Of School Reform, Pyrrhic Victories, and Warning Signs



By 05/01/2018

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The recent “meh” NAEP results sure seem to suggest that we’re in a decade of educational stagnation, at least when it comes to reading and math scores. Meanwhile, I recently mused on the pendulum swing away from this era of test-based accountability and towards a host of new enthusiasms. It’s all got me feeling reflective. After all, when one thinks back on the start of this decade—when Race to the Top-era reforms and the Common Core surged ahead on a wave of high hopes—it’s kind of astonishing that it all could have amounted to so little. A lot of things that looked like heady victories in the halcyon days of 2010 and 2011 look more like Pyrrhic ones in retrospect.

Of course, everything is clearer in hindsight. For instance, I’ve had some heartening conversations of late with leaders who want to reflect on and learn from some of the blind spots and missteps that hobbled Obama-era reforms. That kind of introspection is terrific to see; after all, it’s tough for us to hold ourselves up as educators if we refuse to be educated by experience.

The thing is, it’s really easy to say we’ve learned something, and then to blithely make the same kinds of mistakes all over again. So, is it possible to see signs that may help indicate when “victories” are going to turn Pyrrhic? Given the way search engines operate, it’s hard to randomly search for old stuff like this—but it wasn’t too tough to recall a few that I’d penned. And I’m sure it would be no great trick to surface similar observations from any number of other acerbic, but reform-friendly observers—folks like Andy Smarick, Andy Rotherham, Robin Lake, Derrell Braford, Mike McShane, and plenty more.

I noticed, for instance, that Marty West, Mike Petrilli, and I observed back in early 2011, near the height of the frenzy surrounding Race to the Top and the Common Core, “Many reformers are eagerly overreaching the evidence and touting simplistic, slipshod proposals that are likely to end in spectacular failures. In short, some forces of reform are busy marching into the sea and turning notable victories into Pyrrhic ones . . . [Too many school reformers] dismiss concerns that their reforms do nothing for suburban schools or may adversely affect them. Until we enable suburban legislators to regard a vote for reform as a political winner, and not merely a vote they’re allowed as a display of political guilt, the underpinnings of reform will remain thin.”

A year earlier, in 2010, when the L.A. Times did its front-page magnum opus using individual value-added data, I wrote, “In other sectors, folks develop useful tools to handle money, data, or personnel, and then they just use them. In education, reformers . . . aren’t satisfied by such mundane steps. So, we get the kind of overcaffeinated enthusiasm that turns value-added from a smart tool into a public crusade . . . When the shortcomings become clear, when reanalysis shows that some teachers were unfairly dinged, or when it becomes apparent that some teachers were scored using sample sizes too small to generate robust estimates, value-added will suffer a heated backlash.”

In 2011, I noted that the narrow, relentless focus on “closing achievement gaps” had created “a dangerous complacency” by “giving suburban and middle-class Americans the false sense that things are just fine in their own schools. Thus it’s no surprise that professionals and suburbanites tend to regard ‘reforms’—from merit pay to charter schooling—as measures that they’ll tolerate as long as they’re reserved for urban schools, but that they won’t stand for in their own communities. As liberal blogger Matt Yglesias has noted, ‘Apocalyptic talk about “failing” schools and intense elite focus on the problems of the least-privileged students tends to obscure the more banal reality that most schools are non-optimal in lots of ways.'”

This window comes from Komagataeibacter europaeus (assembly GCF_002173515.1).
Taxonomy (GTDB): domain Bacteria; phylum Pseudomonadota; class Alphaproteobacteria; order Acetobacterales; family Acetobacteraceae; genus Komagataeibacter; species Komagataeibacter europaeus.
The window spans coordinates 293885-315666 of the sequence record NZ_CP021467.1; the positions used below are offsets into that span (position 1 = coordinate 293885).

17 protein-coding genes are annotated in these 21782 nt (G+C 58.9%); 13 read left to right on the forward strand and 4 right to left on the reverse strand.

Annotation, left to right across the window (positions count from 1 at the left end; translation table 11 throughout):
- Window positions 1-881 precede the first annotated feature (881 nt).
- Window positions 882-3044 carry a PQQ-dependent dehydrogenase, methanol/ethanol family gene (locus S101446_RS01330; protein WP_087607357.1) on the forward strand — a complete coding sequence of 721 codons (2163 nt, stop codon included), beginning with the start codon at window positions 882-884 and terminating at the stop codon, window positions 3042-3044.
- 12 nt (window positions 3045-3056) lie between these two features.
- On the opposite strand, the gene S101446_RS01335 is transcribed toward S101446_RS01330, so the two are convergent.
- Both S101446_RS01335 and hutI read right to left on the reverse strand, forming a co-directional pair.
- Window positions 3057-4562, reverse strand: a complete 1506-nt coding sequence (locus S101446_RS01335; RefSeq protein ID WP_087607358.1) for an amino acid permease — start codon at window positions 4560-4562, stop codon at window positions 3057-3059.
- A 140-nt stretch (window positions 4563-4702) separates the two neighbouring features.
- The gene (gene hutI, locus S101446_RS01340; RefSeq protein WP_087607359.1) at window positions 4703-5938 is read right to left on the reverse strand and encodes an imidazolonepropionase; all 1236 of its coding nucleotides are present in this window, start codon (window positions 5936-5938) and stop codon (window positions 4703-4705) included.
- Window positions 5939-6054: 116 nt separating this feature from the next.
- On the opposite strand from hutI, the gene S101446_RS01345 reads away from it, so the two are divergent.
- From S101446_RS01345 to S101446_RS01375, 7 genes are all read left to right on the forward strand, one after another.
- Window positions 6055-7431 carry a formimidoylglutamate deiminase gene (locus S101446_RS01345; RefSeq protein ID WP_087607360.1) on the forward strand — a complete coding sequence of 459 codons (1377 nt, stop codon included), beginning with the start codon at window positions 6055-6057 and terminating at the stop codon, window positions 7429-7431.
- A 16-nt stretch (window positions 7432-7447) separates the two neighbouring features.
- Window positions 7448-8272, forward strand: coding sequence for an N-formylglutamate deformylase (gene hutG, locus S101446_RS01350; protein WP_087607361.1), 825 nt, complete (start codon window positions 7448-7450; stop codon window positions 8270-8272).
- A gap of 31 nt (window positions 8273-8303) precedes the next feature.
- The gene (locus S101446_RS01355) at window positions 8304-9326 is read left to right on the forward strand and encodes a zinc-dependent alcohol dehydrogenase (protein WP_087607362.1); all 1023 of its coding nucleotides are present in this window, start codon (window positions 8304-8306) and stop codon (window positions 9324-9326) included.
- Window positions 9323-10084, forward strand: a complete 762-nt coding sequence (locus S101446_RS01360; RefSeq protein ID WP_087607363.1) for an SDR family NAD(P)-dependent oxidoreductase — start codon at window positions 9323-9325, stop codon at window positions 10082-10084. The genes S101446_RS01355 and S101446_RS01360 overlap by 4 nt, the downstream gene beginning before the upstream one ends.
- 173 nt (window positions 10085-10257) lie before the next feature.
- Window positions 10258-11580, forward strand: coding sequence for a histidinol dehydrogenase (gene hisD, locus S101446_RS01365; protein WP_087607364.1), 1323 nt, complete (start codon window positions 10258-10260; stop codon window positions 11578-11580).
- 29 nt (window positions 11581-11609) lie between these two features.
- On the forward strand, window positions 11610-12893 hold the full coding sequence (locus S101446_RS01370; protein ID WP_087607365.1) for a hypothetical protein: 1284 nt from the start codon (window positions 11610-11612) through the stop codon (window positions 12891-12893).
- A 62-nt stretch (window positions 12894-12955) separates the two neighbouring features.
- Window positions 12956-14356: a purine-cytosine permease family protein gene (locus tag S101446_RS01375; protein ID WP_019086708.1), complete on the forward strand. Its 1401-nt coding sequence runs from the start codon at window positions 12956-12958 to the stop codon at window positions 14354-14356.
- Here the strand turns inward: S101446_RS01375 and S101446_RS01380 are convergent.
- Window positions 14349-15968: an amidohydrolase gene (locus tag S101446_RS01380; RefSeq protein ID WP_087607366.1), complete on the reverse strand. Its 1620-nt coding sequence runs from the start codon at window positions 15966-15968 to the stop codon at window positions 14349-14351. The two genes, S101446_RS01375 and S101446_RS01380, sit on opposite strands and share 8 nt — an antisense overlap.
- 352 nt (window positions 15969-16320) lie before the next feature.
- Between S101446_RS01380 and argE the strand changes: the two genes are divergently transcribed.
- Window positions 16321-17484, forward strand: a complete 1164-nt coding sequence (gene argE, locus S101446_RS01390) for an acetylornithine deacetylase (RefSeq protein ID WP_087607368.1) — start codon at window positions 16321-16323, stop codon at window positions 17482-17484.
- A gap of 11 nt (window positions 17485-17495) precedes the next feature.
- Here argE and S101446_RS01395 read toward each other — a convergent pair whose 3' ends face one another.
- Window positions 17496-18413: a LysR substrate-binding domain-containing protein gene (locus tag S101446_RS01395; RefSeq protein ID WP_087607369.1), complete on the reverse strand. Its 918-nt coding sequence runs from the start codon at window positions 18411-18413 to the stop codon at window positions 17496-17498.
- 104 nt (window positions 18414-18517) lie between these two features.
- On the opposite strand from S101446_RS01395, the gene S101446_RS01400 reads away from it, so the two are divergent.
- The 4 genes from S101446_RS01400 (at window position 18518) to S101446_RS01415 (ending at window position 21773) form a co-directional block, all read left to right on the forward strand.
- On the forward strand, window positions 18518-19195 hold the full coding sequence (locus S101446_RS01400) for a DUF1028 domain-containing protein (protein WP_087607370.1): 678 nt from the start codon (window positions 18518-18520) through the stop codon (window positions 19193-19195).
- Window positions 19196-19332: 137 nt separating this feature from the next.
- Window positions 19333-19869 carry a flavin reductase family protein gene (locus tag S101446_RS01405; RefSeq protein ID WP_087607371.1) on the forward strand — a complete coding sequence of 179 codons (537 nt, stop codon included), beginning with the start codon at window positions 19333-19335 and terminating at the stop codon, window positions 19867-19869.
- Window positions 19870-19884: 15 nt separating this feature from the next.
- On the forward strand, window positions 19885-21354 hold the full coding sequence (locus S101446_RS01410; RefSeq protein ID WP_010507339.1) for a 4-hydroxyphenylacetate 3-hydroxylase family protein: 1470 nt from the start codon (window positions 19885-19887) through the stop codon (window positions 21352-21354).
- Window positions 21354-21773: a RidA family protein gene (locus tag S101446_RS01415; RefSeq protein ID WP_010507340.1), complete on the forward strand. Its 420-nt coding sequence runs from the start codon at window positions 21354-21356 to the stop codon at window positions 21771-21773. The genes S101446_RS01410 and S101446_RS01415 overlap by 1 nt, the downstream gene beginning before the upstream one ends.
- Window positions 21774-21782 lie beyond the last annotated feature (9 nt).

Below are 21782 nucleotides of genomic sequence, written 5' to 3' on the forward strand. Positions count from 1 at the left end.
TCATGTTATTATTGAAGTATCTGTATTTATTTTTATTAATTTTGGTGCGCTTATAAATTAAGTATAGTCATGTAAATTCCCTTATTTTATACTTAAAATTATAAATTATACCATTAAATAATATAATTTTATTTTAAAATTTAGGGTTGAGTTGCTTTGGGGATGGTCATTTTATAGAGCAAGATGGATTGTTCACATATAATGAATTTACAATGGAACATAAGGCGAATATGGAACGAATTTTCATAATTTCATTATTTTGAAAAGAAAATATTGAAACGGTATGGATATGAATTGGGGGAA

In 2013, when one could just start to glimpse that some reforms might be going south, I mused, “Reformers have greeted with a surprising lack of interest the seemingly self-evident fact that the fruits of policy innovation depend as much on how policies are carried out as on whether they’re carried out . . . Earlier reform efforts failed when their champions got mired in changing ‘professional practice’ while ignoring policy. This failure fueled an over-correction: While in the past reformers tried to change culture without changing policy, now they are trying to change policy without changing culture . . . [Resistance and foot dragging] is taken as evidence that they need to wield the whip hand ever more firmly. The result is new layers of mandates and bureaucracy, and more grudging, half-hearted compliance.”

Again, I’ll emphatically reiterate that the point is not that I happened to scribble these thoughts down. After all, I write a lot of stuff—some of it is bound to be right every once in a while. The point is that a variety of observers could and did point these things out. This means that some of the frustrations that have bedeviled reforms were foreseeable. However, well-meaning reformers tended to dismiss such concerns as “unhelpful” or evidence of “anti-reformist” tendencies. In a sense, this is good news. It means we needn’t always expect to fly blind. If would-be reformers can find ways to engage with discordant voices, they just might have a shot at keeping today’s big victories from turning into tomorrow’s Pyrrhic ones.

— Frederick Hess

Frederick Hess is director of education policy studies at AEI and an executive editor at Education Next.

This post originally appeared on Rick Hess Straight Up.




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